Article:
Tuesday, February 06, 2007

"scientists [are] now being called climate change denier with all the holocaust connotations of that word."

Via Drudge, climatologist Tim Ball pens a lament about how global warming skeptics are treated. His position is that debate has been closed too quickly and that intimidation and marginalization are keeping scientists from using the scientific method:

Now, any scientist who dares to question the prevailing wisdom is marginalized and called a sceptic, when in fact they are simply being good scientists. This has reached frightening levels with these scientists now being called climate change denier with all the holocaust connotations of that word. The normal scientific method is effectively being thwarted.

Ball doesn't deny the warming trend, but he questions whether that trend can be causally related to human activity.

Drudge juxtaposes this story with another, this one about actual holocaust denial:

An Iranian government-sponsored body set up to probe the veracity of the Holocaust has challenged Europe to hand over documents about the mass slaughter of Jews in World War II.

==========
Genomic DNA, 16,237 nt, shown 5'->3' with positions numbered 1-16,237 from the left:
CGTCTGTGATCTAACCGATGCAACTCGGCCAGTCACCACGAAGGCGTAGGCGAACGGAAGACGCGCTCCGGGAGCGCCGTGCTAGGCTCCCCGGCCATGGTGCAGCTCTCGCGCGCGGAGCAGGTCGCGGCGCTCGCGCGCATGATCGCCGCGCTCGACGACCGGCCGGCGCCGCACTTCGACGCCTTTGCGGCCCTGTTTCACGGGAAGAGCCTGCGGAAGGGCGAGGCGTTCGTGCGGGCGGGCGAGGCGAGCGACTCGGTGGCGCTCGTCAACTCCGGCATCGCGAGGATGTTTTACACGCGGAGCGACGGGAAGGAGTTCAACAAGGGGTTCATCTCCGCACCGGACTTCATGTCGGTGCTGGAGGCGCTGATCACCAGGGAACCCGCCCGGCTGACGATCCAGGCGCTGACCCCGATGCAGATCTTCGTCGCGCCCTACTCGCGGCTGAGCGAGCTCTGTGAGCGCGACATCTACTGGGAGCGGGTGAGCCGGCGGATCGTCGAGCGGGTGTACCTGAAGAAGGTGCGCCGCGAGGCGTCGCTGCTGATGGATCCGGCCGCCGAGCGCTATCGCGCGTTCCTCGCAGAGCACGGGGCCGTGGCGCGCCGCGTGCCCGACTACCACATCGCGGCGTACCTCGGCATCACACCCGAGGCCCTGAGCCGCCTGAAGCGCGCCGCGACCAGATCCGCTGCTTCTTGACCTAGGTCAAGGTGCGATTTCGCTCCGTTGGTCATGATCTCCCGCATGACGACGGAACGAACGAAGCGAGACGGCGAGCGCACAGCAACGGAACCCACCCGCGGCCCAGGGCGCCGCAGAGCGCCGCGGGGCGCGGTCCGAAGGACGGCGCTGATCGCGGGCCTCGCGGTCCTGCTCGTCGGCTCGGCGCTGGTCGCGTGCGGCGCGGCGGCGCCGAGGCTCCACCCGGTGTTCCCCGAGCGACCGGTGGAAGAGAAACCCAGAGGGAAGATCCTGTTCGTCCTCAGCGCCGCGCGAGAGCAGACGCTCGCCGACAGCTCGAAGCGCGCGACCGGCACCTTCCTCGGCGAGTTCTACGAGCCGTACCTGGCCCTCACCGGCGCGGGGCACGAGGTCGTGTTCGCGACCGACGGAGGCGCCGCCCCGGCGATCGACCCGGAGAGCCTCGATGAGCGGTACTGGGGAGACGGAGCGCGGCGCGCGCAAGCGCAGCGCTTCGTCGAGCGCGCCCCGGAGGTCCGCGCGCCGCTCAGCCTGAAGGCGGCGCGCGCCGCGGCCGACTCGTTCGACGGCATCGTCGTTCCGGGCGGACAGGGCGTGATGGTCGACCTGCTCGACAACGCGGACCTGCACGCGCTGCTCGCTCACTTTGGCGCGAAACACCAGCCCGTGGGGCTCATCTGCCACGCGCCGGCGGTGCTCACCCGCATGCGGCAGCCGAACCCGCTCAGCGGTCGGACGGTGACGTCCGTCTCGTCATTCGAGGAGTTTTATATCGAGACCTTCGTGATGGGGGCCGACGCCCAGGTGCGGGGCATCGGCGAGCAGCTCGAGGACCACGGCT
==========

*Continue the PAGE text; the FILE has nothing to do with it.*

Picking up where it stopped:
Mohammad Ali Ramin, the head of the "World Holocaust Foundation" created after Iran's controversial Holocaust conference last year, said Austria, Germany and Poland in particular should supply documents.

"They should hand over the proof for the dossier on the organized massacre of Jews in Europe during World War II to the independent international fact-finding committee affiliated to this foundation," the IRNA state news agency quoted him as saying on Tuesday.

We recognize the WHF's game, of course, which is to endlessly raise doubts about proof so that holocaust deniers can point to ambiguity and imperfectly answered questions. This is one of the main tactics of conspiracy theorists, whether they're looking at the Zapruder film or examining the moon landing for evidence of a sound stage. In the case of the Holocaust, it seems pretty clear that the issue should be put to bed and that denial is motivated by something other than the desire for truth. In the case of climate change, we appear to be rapidly approaching that point, but climatologists such as Bell think we're approaching it too quickly, while others apparently believe we should already be there. At what point does a point become so settled as to be unquestionable?

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